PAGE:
The Secret World of Arrietty (Blu-ray Combo Pack)
Directed by Hiromasa Yonebayashi
Aspect Ratio: 1.85:1 1080p AVC codec
Running Time: 95 minutes
Audio: DTS-HD Master Audio 5.1 English, Japanese; Dolby Digital 5.1 French
Subtitles: SDH, ESL, French
MSRP: $ 39.99
Release Date: May 22, 2012
Review Date: May 13, 2012
Sickly, quiet, lonely twelve-year old Sho/Shawn (David Henrie in the English version) discovers that a family of tiny people are living under the floorboards of his home. They’re known as “Borrowers” since they borrow items from humans that won’t be missed (sugar cubes, bay leaves, pins, tissues). The Borrower family in Shawn’s house includes Pod (Will Arnett), his wife Homily (Amy Poehler), and their fourteen year old daughter Arrietty (Bridgit Mendler). Shawn finds out his mother and grandmother had suspected the existence of these miniature families and had even built a dollhouse for them to live in, but they could never make contact. Now that Shawn has met Arrietty, he wants them to become friends, even though the code of the Borrowers states that they must leave once they’re discovered. But busybody housemaid Haru (Carol Burnett) isn’t going to make that easy once she captures Homily. Shawn and Arrietty must band together to rescue her mother from her captivity.
The beautifully detailed watercolor-like textures of the animation are a constant delight, but don’t for a minute think that the film is just a pastoral snooze. There are several action scenes (an attack from a monstrous crow, the explorations of the house as Arrietty and her father must scale the levels of the home as if they were climbing mountains, and the exciting search and rescue of Homily), and the story penned by Hayao Miyazaki and Keiko Niwa based on the book The Borrowers by Mary Norton doesn’t go to expected places which is very refreshing. There’s wonderful invention to the animation as the Borrowers make their way through the house (reminiscent of similar moments behind the walls in Pixar’s Ratatouille), and the details in that exquisite dollhouse made exclusively for the use of the Little People are a real source of delight. The film may also remind viewers of Arthur and the Invisibles though the touch here is more delicate and decidedly more winsome.
All of the voice work is excellent with Bridgit Mendler doing a first-rate job expressing the longing and excitement Arrietty expresses as she makes new discoveries and sets out on new adventures. Carol Burnett gets to screech and cackle as the wily Haru, and Amy Poehler matches her screech for screech as the easily excitable Homily. Will Arnett lends a strong, solid presence as Pod. And David Henrie as a young boy struggling with a heart condition but determined to protect his new friends is admirable.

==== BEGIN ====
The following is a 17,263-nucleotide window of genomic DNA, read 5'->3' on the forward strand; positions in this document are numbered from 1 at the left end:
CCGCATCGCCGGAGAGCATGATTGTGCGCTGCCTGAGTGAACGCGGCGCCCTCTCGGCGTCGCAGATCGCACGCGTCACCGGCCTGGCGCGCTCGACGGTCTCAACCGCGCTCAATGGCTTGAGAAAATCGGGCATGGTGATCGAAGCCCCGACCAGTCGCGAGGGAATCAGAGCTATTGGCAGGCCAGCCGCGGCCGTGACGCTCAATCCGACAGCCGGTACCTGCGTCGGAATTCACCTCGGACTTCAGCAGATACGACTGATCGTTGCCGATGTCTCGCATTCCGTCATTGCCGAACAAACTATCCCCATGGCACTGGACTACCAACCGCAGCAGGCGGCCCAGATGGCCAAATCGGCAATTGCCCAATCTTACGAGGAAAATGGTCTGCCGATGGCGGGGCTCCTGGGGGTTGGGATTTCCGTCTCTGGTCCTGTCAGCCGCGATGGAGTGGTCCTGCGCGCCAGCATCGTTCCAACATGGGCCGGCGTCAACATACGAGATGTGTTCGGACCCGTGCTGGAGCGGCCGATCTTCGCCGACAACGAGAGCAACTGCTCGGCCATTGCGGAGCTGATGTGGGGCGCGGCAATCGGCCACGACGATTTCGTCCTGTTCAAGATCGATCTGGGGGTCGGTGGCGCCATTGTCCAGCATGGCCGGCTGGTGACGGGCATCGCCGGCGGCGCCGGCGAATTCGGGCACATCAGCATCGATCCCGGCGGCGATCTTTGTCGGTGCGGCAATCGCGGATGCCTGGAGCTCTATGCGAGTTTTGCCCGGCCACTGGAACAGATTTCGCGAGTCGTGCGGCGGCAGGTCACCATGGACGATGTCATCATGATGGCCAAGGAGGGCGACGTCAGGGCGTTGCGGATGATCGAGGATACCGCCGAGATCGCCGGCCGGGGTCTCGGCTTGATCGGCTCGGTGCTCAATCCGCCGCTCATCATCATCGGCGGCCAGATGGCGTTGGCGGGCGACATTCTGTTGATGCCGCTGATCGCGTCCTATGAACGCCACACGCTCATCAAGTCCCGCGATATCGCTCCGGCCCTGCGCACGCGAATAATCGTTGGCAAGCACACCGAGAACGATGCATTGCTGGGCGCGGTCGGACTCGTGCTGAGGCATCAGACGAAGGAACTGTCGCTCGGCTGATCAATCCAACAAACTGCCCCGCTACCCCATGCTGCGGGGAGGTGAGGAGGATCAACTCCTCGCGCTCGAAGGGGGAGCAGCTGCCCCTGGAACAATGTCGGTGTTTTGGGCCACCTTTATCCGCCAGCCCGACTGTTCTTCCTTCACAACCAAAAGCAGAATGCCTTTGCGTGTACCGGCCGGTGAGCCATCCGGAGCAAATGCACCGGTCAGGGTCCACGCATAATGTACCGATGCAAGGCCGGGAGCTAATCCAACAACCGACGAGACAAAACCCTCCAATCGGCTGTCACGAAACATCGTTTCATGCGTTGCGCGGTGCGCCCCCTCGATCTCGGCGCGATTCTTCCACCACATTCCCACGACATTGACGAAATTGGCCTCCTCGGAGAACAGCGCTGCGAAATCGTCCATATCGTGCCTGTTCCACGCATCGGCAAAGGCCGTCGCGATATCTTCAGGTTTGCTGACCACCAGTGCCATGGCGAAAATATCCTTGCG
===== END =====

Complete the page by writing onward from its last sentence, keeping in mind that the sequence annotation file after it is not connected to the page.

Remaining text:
The film is presented in its theatrical aspect ratio of 1.85:1 and is offered in a 1080p transfer using the AVC codec. Color is gorgeously saturated but with utmost control to never bloom, and the lines are rock solid with no twitter noticeable at all. There is also no evidence of banding in the image. The white subtitles (if used) are very easy to read. The film has been divided into 12 chapters.
The disc offers both the original Japanese version of the film and the newly recorded English soundtrack for its stateside release both in DTS-HD Master Audio 5.1. For review purposes, I watched half of the film with each track, and there was no appreciable difference in the superb music placement around the soundstage (the English version does track in the song “Summertime” sung by Brigit Mendler over the closing credits not in the Japanese version) or the outstanding use of ambient sounds that pan through the soundfield from back to front or across from left to right. There’s a bit of directionalized dialogue, too, though most of it is focused in the center channel.
All of the bonus features are presented in 1080p.
The entire film may be watched with the soundtracks in storyboard layouts rather than completed animation.
A montage of the original Japanese trailers and television spots for the film runs for 13 ¾ minutes.
“Arrietty’s Song” music video is performed by singer and harpist Cecile Corbel and runs for 3 ¾ minutes.
The “Summertime” music video is performed by English language Arrietty Bridgit Mendler and it runs for 3 minutes.
A brief behind-the-scenes interview with Bridgit Mendler about the writing of the song and filming of the music video runs 2 minutes.
The second disc in the package is the DVD version of the movie.
The disc offers promo trailers for Cinderella and Brave.
4/5 (not an average)
The Secret World of Arrietty is an exquisitely animated and emotionally satisfying animated story of friendship bringing another of Studio Ghibli’s creations to American shores. The Blu-ray offers the original and English language versions of the film looking and sounding at their absolute best. Highly recommended!